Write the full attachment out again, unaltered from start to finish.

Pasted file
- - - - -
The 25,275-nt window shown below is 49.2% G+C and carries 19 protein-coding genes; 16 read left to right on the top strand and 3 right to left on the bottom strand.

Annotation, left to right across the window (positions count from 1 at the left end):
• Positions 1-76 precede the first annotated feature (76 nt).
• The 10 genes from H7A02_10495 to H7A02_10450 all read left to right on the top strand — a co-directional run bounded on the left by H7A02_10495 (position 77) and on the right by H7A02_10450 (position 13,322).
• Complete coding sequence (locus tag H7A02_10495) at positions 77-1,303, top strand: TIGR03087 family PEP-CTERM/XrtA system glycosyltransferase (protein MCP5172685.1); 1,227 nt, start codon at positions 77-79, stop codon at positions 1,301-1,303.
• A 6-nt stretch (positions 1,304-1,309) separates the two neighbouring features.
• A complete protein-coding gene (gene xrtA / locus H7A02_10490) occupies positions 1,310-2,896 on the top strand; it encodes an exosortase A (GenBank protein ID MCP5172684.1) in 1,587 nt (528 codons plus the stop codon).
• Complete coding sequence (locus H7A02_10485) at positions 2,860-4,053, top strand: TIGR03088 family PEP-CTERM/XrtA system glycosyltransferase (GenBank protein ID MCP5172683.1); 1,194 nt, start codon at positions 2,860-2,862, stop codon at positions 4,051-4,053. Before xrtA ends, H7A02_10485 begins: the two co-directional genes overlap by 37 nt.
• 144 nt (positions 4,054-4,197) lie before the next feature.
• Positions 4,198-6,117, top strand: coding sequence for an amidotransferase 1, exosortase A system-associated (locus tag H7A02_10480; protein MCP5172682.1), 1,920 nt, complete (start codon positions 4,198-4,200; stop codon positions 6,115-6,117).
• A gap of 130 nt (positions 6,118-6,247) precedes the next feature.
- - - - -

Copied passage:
The 25,275-nt window shown below is 49.2% G+C and carries 19 protein-coding genes; 16 read left to right on the top strand and 3 right to left on the bottom strand.

Annotation, left to right across the window (positions count from 1 at the left end):
• Positions 1-76 precede the first annotated feature (76 nt).
• The 10 genes from H7A02_10495 to H7A02_10450 all read left to right on the top strand — a co-directional run bounded on the left by H7A02_10495 (position 77) and on the right by H7A02_10450 (position 13,322).
• Complete coding sequence (locus tag H7A02_10495) at positions 77-1,303, top strand: TIGR03087 family PEP-CTERM/XrtA system glycosyltransferase (protein MCP5172685.1); 1,227 nt, start codon at positions 77-79, stop codon at positions 1,301-1,303.
• A 6-nt stretch (positions 1,304-1,309) separates the two neighbouring features.
• A complete protein-coding gene (gene xrtA / locus H7A02_10490) occupies positions 1,310-2,896 on the top strand; it encodes an exosortase A (GenBank protein ID MCP5172684.1) in 1,587 nt (528 codons plus the stop codon).
• Complete coding sequence (locus H7A02_10485) at positions 2,860-4,053, top strand: TIGR03088 family PEP-CTERM/XrtA system glycosyltransferase (GenBank protein ID MCP5172683.1); 1,194 nt, start codon at positions 2,860-2,862, stop codon at positions 4,051-4,053. Before xrtA ends, H7A02_10485 begins: the two co-directional genes overlap by 37 nt.
• 144 nt (positions 4,054-4,197) lie before the next feature.
• Positions 4,198-6,117, top strand: coding sequence for an amidotransferase 1, exosortase A system-associated (locus tag H7A02_10480; protein MCP5172682.1), 1,920 nt, complete (start codon positions 4,198-4,200; stop codon positions 6,115-6,117).
• A gap of 130 nt (positions 6,118-6,247) precedes the next feature.